Bong Goo Kim

Profile Information
Bong Goo Kim
Korea Atomic Energy Research Institute
Pricipal Researcher
"Evolution dependence of vanadium nitride nanoprecipitates on directionality of ion irradiation" Bong Goo Kim, Lizhen Tan, Gary Was, Journal of Nuclear Materials Vol. 495 2017 425-430 Link
The influence of the directionality of Fe2+ ion irradiation on the evolution of vanadium nitride platelet–shaped nanoprecipitates at 500 °C was investigated in a ferritic alloy using transmission electron microscopy. When the ion-irradiation direction was approximately aligned with the initial particle length, particles grew longer and sectioned into shorter lengths at higher doses, resulting in increased particle densities. As ion-irradiation direction deviated from particle-length direction, some particles sectioned lengthwise and then dissolved, resulting in decreased particle densities. Surviving particles were transformed into parallelograms with a different orientation relationship with the matrix. Nanoprecipitate evolution dependence on beam-nanoprecipitate orientation is a process that may be different from reactor irradiation.
"Microstructural evolution of neutron-irradiated T91 and NF616 to ~4.3 dpa at 469 °C" Kevin Field, Bong Goo Kim, Lizhen Tan, Yong Yang, Sean Gray, Meimei Li, Journal of Nuclear Materials Vol. 493 2017 12-20 Link
Ferritic-martensitic steels such as T91 and NF616 are candidate materials for several nuclear applications. This study evaluates radiation resistance of T91 and NF616 by examining their microstructural evolutions and hardening after the samples were irradiated in the Advanced Test Reactor to ∼4.3 displacements per atom (dpa) at an as-run temperature of 469 °C. In general, this irradiation did not result in significant difference in the radiation-induced microstructures between the two steels. Compared to NF616, T91 had a higher number density of dislocation loops and a lower level of radiation-induced segregation, together with a slightly higher radiation-hardening. Unlike dislocation loops developed in both steels, radiation-induced cavities were only observed in T91 but remained small with sub-10 nm sizes. Other than the relatively stable M23C6, a new phase (likely Sigma phase) was observed in T91 and radiation-enhanced MX → Z phase transformation was identified in NF616. Laves phase was not observed in the samples.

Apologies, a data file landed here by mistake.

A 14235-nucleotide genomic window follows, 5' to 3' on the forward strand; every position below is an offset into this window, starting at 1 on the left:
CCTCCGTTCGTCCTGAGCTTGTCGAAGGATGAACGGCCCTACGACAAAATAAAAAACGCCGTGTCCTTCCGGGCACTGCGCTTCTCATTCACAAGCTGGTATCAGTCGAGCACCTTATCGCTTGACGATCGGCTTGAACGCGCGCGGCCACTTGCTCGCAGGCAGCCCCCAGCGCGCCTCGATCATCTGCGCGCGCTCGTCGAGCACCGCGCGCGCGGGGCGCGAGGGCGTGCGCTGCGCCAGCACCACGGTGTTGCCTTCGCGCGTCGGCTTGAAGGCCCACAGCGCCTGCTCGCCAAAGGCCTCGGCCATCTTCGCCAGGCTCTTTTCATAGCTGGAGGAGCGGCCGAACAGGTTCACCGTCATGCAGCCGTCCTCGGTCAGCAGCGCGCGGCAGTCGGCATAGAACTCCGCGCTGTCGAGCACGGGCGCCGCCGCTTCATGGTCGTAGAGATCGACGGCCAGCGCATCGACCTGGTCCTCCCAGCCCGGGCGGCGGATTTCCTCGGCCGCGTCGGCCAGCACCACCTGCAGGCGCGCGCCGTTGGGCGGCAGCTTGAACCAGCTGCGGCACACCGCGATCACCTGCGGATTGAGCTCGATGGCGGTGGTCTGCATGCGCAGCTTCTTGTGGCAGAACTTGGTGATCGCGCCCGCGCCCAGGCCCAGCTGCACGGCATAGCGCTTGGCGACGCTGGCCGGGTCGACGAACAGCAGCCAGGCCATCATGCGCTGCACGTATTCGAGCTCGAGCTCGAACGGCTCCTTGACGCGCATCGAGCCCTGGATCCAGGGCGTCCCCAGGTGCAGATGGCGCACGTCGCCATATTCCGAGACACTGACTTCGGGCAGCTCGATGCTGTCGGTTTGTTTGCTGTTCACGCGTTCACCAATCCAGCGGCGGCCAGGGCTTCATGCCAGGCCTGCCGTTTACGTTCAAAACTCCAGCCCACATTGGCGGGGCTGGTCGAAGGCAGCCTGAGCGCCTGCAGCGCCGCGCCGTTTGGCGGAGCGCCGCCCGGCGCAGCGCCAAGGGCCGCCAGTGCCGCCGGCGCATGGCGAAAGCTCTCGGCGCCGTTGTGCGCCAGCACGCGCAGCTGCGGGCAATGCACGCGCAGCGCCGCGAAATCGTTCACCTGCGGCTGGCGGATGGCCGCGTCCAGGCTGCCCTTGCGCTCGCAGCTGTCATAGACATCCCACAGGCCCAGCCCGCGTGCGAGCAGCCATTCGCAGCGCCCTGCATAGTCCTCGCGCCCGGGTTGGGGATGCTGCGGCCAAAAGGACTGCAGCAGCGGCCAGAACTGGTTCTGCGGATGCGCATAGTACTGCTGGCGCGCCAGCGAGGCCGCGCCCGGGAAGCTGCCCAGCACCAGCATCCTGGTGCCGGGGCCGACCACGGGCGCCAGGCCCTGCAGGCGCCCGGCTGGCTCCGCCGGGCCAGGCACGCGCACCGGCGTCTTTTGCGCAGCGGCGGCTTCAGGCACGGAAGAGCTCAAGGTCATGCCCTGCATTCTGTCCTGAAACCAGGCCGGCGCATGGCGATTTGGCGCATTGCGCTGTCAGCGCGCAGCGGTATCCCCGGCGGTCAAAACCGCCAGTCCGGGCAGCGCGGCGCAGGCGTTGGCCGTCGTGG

"Microstructural evolution of NF709 (20Cr–25Ni–1.5 MoNbTiN) under neutron irradiation" Bong Goo Kim, Lizhen Tan, Yong Yang, Cheryl Xu, Xuan Zhang, Meimei Li, Journal of Nuclear Materials Vol. 470 2016 229-235 Link
Because of its superior creep and corrosion resistance as compared with general austenitic stainless steels, NF709 has emerged as a candidate structural material for advanced nuclear reactors. To obtain fundamental information about the radiation resistance of this material, this study examined the microstructural evolution of NF709 subjected to neutron irradiation to 3 displacements per atom at 500 °C. Transmission electron microscopy, scanning electron microscopy, and high-energy x-ray diffraction were employed to characterize radiation-induced segregation, Frank loops, voids, as well as the formation and reduction of precipitates. Radiation hardening of ∼76% was estimated by nanoindentation, approximately consistent with the calculation according to the dispersed barrier-hardening model, suggesting Frank loops as the primary hardening source.
"Development of an In-situ Creep Testing Capability for the Advanced Test Reactor" Bong Goo Kim, Joy Rempe, Bulent Sencer, 7th International Topical Meeting on Nuclear Plant Instrumentation, Control, and Human Machine Interface Technologies November 7-11, (2010)